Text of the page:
Vinod Khosla VC Firm Invests In Cloud Storage Firm Nirvanix – What SUN would be if around today.

Legendary investor Vinod Khosla’s VC arm—Khosla Ventures—revealed today that it led a Series C investment in hot enterprise cloud storage startup Nirvanix.  Lots of coverage on Techcrunch, Venturebeat, SearchTechTarget, DatacenterKnowledge, and Gigaom.   {editors note: SiliconANGLE has been covering Nirvanix (and other soon to be hot startups) and it’s great to see the mainstream traction.  Well deserved Nirvanix.}

The $25M round represents the first investment by Khosla in the cloud storage services sector and  demonstrates further validation of Nirvanix’s enterprise cloud technology—cloud tech already deployed at the likes of IBM, USC, Relativity Media, National Geographic, NBCUniversal, Cisco, VMware and other large multi-billion dollar companies around the globe.

I spoke to some folks about this around the valley and Khosla liked this deal because it reminds him of what Sun Microsystems would have looked like if they were a startup today.  For the folks who don’t know the tech history Sun Microsystems was basically  built to be one big file system.  That is what Nirvanix’s cloud storage basically is.

Nirvanix has been on a tear lately.  I spoke with the CEO in Las Vegas at NAB.  They booked more revenue in Q1 of 2012 than nearly all of 2012, according to CEO Scott Genereux, whom we recently met with in Las Vegas at NAB. Armed with the deep coffers of Khosla behind them, Nirvanix is now better poised to accelerate its growth curve and take on the cloud service giants such as Amazon  and Google—as they try to focus more on the enterprise space—and the cloud hardware vendors such as NetApp and EMC—who keep pushing boxes as the answer to cloud.   While of the world get tons of attention they (Box) have very little storage in the cloud.  I hear from sources that has less than 10 Petabytes in the cloud in one datacenter.  Cloud storage customers alone should be by themselves in the >10 Petabyte range. and Dropbox are still stuck in the sync ‘n’ share consumer cloud arena and have yet to crack the petabyte-scale customer barrier.  Box and Dropbox have more in common with Apple’s iCloud and Sony’s forthcoming PlayMemories than anything Nirvanix is currently offering.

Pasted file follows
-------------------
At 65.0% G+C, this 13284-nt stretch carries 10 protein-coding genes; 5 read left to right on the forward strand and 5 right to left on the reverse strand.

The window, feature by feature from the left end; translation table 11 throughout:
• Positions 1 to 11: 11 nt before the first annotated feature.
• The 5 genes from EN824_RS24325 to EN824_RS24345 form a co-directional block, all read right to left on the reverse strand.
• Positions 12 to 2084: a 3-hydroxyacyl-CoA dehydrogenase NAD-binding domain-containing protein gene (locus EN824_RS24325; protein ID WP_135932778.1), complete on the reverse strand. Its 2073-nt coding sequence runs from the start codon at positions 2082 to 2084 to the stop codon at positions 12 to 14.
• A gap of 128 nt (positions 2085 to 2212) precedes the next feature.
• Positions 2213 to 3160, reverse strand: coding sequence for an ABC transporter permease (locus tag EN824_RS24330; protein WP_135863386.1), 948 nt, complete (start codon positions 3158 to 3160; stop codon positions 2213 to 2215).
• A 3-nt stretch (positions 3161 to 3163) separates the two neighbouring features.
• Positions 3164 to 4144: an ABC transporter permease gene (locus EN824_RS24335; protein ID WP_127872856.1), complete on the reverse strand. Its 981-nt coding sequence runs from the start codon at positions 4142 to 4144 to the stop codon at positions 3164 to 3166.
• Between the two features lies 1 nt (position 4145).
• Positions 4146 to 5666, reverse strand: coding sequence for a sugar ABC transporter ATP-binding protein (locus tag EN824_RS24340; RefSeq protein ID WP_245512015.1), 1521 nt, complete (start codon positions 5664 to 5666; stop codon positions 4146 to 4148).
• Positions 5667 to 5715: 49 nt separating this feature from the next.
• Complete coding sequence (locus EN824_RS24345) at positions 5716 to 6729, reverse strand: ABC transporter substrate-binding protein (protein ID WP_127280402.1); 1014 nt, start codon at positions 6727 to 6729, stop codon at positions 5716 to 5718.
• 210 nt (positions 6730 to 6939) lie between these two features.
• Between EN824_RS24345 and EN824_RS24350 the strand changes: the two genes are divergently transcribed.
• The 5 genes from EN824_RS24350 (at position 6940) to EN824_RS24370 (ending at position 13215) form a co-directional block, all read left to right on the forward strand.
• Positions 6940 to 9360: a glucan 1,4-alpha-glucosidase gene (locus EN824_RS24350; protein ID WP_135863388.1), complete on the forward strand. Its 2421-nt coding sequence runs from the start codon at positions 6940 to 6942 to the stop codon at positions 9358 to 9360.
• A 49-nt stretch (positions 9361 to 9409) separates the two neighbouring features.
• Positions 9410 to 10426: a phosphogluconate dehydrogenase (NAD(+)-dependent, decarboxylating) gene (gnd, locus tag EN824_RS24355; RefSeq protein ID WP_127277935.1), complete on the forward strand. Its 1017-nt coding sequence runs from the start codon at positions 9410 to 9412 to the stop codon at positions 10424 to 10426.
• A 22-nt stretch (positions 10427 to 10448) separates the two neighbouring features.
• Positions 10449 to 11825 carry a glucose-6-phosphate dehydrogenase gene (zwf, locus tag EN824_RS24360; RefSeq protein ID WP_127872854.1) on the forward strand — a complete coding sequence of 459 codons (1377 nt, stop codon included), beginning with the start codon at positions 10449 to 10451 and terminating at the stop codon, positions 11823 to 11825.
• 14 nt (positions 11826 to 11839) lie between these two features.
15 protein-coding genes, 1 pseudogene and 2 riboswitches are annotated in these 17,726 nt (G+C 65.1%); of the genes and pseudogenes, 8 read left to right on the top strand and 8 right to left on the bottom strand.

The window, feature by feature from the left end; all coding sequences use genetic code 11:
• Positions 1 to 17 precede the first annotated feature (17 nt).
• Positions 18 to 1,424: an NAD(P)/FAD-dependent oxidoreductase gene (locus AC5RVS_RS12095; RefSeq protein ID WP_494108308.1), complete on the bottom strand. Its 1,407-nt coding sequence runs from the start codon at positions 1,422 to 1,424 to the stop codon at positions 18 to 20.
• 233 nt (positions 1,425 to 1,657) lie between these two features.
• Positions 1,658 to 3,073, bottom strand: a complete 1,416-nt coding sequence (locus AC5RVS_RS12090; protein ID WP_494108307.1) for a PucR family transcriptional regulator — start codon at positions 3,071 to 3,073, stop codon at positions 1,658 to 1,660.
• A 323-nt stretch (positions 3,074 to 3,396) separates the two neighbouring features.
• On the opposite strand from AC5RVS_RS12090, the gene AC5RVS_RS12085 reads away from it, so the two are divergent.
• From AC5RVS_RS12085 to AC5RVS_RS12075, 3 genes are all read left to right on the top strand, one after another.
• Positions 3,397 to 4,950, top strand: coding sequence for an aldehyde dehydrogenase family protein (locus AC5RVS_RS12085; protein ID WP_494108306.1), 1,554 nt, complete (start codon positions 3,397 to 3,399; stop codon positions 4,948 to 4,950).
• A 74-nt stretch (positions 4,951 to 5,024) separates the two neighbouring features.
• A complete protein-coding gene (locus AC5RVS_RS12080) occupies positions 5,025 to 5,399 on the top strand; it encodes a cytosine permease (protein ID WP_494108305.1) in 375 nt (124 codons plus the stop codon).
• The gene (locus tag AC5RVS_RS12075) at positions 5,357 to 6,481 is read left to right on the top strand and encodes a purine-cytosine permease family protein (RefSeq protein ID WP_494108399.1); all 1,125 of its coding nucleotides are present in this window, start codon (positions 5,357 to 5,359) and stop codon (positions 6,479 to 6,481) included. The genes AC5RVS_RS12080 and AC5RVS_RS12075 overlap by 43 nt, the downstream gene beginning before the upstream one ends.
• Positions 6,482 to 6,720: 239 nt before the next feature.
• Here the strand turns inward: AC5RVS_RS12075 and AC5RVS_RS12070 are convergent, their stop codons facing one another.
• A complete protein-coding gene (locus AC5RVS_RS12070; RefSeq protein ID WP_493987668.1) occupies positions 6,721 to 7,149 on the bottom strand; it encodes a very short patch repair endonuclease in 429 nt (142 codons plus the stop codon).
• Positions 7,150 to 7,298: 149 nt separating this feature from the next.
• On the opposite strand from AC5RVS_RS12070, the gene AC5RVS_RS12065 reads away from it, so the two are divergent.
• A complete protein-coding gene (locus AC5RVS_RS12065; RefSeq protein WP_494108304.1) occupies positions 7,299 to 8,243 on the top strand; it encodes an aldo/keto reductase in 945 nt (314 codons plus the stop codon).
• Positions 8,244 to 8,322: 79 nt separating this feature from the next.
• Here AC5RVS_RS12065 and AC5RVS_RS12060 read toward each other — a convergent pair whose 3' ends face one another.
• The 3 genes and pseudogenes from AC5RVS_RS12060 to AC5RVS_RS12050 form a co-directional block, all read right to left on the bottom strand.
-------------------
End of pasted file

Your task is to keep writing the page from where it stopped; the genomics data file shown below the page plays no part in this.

Nirvanix informs us that it is also planning to effectively double its cloud storage node count from 9 to 16 or more locations including Las Vegas, London, Singapore, China, Brazil, Russia, Dubai and others.  Customer demand is forcing fast expansion, as the company recently opened up a second data center in Dallas.

Nirvanix is also planning to double the size of its engineering organization, opening a new Cloud Competency Center in Colorado, which will be home to an army of engineers working on next generation scalable cloud storage solutions to meet the big data challenge.

Big data needs big clouds and that’s where Nirvanix really comes in—storing it all with an architecture built for scale. With Khosla’s backing, Nirvanix is definitely a startup investors and storage heavy weights need to pay much closer attention to.

Nirvanix is storing the biggest of the biggest data sets out there and Khosla obviously sees this traction in the enterprise and will provide the fuel for the Nirvanix sales machine to really take off.  Cloud storage is about reliability, scale, and performance and if Nirvanix can continue to crush the other upstarts and take share from Amazon and Google then Nirvanix will be either bought fast or hit the IPO route.